I’ve been a huge SK fan since days of reading The Shining at a camp in Maine (bad idea, but that’s for another day.) I was lucky enough to receive an advance copy of The Institute, and I’m thrilled to report this is an example of Stephen King in top form.
No spoilers or details here; the book won’t be released till September. But when it is, pick it up and be prepared to read into the night. It’s horrifying without being a “horror” book (not that there’s anything wrong with that)– a book about evil meeting kindness. You’ll love it.
PW Starred: King wows with the most gut-wrenching tale of kids triumphing over evil since It. In a quiet Minnesota neighborhood, intruders kidnap 12-year-old prodigy Luke Ellis and murder his parents. When Luke wakes up, he finds himself in a room identical to his own bedroom, except that he is now a resident of the Institute—a facility that tests telekinetic and telepathic abilities of children.
Luke finds comfort in the company of the children in the Front Half: Kalisha, Nick, George, and Avery. Others have graduated to the Back Half, where “kids check in, but they don’t check out.” The Front Half are promised that they’ll be returned to their parents after testing and a visit to Back Half, but Luke becomes suspicious and desperate to get out and get help for the others.
However, no child has ever escaped the Institute. Tapping into the minds of the young characters, King creates a sense of menace and intimacy that will have readers spellbound. The mystery of the Institute’s purpose is drawn out naturally until it becomes far scarier than the physical abuse visited upon the children. Not a word is wasted in this meticulously crafted novel, which once again proves why King is the king of horror. Agent: Chuck Verrill, Darhansoff & Verrill. (Sept.)
While it’s not among my favorites, it never slows down and I couldn’t put it down. It reminded me several times about Firestarter. As always, good characters that feel real (specially a little boy named Avery) and it’s not shy to show brutality in several passages.
3.5 stars rounded to 4 for good reads
Constant Readers it’s here. That joyous time twice a year when we are taken into a world crafted by a master storyteller. A man who in recent times has elevated his craft to a point where most of his novels have transcended beyond a genre, and have become living, breathing worlds that feel fleshed out and lived-in. The Institute, by Stephen King is another such world. One in which had its ups and downs, but by the end takes you on a whirlwind of adventure and emotion.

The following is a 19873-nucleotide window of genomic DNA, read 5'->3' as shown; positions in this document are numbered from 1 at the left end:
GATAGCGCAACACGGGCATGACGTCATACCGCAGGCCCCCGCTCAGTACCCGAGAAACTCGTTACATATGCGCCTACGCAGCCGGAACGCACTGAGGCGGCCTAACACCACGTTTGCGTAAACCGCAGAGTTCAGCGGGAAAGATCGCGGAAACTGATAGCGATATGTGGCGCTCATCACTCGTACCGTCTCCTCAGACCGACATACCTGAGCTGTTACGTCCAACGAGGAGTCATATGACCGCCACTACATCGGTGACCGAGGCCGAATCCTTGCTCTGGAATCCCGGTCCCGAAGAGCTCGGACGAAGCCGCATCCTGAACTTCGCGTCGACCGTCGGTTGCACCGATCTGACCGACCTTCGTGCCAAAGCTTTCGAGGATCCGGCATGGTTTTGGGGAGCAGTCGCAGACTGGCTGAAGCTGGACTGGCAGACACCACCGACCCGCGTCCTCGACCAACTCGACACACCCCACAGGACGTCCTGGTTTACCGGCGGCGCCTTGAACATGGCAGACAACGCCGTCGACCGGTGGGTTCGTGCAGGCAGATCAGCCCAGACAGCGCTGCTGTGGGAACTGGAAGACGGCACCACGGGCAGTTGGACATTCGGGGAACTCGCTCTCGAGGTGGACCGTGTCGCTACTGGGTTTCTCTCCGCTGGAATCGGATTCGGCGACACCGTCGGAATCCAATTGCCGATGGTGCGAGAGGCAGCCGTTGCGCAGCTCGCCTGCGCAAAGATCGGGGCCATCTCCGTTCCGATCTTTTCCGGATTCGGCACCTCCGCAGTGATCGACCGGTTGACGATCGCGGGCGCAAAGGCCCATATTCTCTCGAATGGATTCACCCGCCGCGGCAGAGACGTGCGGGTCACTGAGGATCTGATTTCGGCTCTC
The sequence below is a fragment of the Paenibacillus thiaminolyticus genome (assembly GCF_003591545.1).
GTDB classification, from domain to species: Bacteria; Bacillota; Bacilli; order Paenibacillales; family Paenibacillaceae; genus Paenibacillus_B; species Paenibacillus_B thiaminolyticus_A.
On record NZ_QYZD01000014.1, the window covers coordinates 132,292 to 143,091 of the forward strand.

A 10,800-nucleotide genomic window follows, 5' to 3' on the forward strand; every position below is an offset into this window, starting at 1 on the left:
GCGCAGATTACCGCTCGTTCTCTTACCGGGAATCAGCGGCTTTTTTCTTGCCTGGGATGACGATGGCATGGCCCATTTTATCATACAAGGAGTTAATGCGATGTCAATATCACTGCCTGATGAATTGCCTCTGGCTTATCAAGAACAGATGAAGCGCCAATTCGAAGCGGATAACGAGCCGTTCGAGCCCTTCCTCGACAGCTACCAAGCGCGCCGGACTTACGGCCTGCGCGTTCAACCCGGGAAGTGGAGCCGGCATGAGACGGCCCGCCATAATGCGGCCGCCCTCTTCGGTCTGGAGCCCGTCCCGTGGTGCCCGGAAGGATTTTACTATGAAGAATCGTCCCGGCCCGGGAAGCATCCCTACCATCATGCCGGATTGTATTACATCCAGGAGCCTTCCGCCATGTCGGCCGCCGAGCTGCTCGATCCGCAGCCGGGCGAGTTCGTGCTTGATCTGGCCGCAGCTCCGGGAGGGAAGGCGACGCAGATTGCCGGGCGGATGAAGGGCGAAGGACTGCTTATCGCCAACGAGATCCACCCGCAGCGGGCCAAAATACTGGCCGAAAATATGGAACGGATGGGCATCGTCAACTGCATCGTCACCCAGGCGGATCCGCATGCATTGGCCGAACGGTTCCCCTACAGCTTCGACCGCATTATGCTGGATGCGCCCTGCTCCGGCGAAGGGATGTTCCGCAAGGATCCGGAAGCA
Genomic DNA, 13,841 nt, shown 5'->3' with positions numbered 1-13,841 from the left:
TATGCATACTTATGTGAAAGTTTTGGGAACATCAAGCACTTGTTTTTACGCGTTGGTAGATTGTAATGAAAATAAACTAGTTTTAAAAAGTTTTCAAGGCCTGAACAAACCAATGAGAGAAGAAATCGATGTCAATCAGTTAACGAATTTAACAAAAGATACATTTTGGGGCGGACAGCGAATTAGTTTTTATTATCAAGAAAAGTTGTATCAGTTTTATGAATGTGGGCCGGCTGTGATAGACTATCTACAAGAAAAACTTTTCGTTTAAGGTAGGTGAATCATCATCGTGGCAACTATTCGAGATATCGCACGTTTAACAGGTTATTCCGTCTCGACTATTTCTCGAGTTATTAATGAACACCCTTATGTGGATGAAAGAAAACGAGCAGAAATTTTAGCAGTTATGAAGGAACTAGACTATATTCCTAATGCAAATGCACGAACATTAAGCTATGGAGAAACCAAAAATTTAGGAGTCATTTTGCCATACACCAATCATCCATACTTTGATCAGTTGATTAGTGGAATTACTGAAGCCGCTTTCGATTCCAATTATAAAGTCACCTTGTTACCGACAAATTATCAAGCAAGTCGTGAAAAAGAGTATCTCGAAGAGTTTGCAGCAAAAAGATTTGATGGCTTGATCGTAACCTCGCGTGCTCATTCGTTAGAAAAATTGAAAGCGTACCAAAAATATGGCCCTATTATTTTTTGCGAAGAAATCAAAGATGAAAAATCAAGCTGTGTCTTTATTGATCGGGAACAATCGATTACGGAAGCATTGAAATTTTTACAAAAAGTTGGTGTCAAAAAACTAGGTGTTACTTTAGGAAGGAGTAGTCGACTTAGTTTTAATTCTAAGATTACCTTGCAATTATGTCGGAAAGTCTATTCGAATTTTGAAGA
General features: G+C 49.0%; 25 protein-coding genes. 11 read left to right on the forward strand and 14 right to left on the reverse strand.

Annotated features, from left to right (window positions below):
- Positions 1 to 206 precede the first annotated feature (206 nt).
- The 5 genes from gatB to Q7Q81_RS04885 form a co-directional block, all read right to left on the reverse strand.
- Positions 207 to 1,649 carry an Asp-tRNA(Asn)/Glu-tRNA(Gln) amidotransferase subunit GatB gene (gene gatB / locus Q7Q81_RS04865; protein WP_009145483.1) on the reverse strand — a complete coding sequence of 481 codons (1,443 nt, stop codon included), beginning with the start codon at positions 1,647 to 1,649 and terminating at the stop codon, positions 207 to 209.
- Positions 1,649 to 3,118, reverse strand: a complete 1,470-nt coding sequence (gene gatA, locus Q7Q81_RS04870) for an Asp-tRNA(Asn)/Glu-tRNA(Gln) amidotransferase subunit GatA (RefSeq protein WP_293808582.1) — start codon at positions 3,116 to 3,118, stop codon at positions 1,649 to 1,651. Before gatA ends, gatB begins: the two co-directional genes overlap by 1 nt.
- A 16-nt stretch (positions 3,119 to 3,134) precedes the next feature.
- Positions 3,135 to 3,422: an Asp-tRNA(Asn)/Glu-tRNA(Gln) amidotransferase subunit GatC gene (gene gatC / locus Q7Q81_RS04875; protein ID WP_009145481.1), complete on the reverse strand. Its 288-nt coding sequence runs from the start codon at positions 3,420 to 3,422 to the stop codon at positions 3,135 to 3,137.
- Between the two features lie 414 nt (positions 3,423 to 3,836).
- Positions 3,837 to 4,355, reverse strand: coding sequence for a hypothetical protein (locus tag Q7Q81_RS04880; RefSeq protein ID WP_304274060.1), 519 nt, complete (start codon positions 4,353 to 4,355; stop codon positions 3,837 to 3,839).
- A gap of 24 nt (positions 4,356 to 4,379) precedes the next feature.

The book follows two separate threads, which eventually become intertwined through fate. Tim Jamieson is a man with no particular direction. When we meet him, he’s on a flight to New York, but quickly becomes a drifter, in no real rush to get to his original destination. He eventually makes his way to the small town of Dupray, where things are eventually going to heat up.
Our other main thread follows Luke Ellis, a boy genius attending a school filled with child prodigies. Luke is a genius who stands out amongst a crowd of other special children. Eventually, for reasons to be discovered he is kidnapped and taken to a place called The Institute, where other children are held against their will and subjected to all manner of horrible experiments.
King does and excellent job of taking it easy and crafting the world his latest takes place in. This is a slow burn for sure, and while that’s mostly a good thing, there was a section of the book that felt a bit tedious. There was a part towards the tail end of the first half that had I not been such a big fan of King, I might not have finished the book. Despite this, I stuck it out to the end and ultimately am glad that I did.
Tim Jamieson is an ok character. I didn’t particularly like or dislike him. He felt more like a generic good guy archetype that you’d could place in a random King story and he’d probably fit in. Luke Ellis was fleshed out more and it was interesting to follow him along.
The supporting children in this book that you’ll spend time with during Lukes thread were also a much better cast of characters than the supporting adults in Tim’s thread. Most of those characters felt like one dimensional country bumpkins with no real purpose other than to occasionally give Tim some dialogue and some country one liners.
For the most part, the book was very fascinating, and played off of fears of government conspiracies. The children in this book are put through some horrifying scenarios, although it’s a far stretch to try to call this particular novel horror. The main complaint I have with The Institute is that somewhere after the first hundred pages or so, King went from world building to boring, and the book didn’t pick up pace until about a hundred or so pages further.
The last 200 pages flew by once King finally put his foot on the gas, leading to a satisfying conclusion and curiosity as to who ended up being right. (I can’t explain WHAT I’m talking about as it has to due with the purpose of The Institute.)
When it was all said and done, I needed some time to process this one. It felt almost like a tale of two books. The Institute starts off slow, yet strong. King uses the early pages to craft a believable world and set the mood. After a strong early start, King almost goes off the tracks and does a bit too much writing in circles. It felt like anywhere from 50-100 pages could have been trimmed for a much stronger novel.
Just when I found myself questioning if I even wanted to finish, King stepped on the throttle and from there it never let up. It should speak to the quality of the rest of the book that not only did I finish The Institute, but I still consider it worth a read. As long as you don’t expect a horror novel, and you can power through a boring section of the book, there’s still something to enjoy.